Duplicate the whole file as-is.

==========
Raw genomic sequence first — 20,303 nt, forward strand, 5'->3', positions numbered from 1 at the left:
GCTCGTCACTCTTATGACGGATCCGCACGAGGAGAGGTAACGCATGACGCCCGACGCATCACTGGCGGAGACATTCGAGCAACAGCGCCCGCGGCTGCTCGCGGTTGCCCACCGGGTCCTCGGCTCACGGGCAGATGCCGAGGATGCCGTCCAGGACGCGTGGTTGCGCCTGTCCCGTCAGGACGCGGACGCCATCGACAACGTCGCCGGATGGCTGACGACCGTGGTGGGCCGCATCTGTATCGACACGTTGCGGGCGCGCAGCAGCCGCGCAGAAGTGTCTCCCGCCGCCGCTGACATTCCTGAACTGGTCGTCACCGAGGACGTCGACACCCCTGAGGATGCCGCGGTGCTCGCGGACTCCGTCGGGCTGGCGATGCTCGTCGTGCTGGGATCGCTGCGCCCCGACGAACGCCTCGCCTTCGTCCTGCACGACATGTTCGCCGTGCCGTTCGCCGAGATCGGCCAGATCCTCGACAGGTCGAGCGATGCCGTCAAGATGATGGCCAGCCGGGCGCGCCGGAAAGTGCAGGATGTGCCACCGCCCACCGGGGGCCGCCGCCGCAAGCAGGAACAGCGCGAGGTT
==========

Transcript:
Raw genomic sequence first — 20,303 nt, forward strand, 5'->3', positions numbered from 1 at the left:
GCTCGTCACTCTTATGACGGATCCGCACGAGGAGAGGTAACGCATGACGCCCGACGCATCACTGGCGGAGACATTCGAGCAACAGCGCCCGCGGCTGCTCGCGGTTGCCCACCGGGTCCTCGGCTCACGGGCAGATGCCGAGGATGCCGTCCAGGACGCGTGGTTGCGCCTGTCCCGTCAGGACGCGGACGCCATCGACAACGTCGCCGGATGGCTGACGACCGTGGTGGGCCGCATCTGTATCGACACGTTGCGGGCGCGCAGCAGCCGCGCAGAAGTGTCTCCCGCCGCCGCTGACATTCCTGAACTGGTCGTCACCGAGGACGTCGACACCCCTGAGGATGCCGCGGTGCTCGCGGACTCCGTCGGGCTGGCGATGCTCGTCGTGCTGGGATCGCTGCGCCCCGACGAACGCCTCGCCTTCGTCCTGCACGACATGTTCGCCGTGCCGTTCGCCGAGATCGGCCAGATCCTCGACAGGTCGAGCGATGCCGTCAAGATGATGGCCAGCCGGGCGCGCCGGAAAGTGCAGGATGTGCCACCGCCCACCGGGGGCCGCCGCCGCAAGCAGGAACAGCGCGAGGTT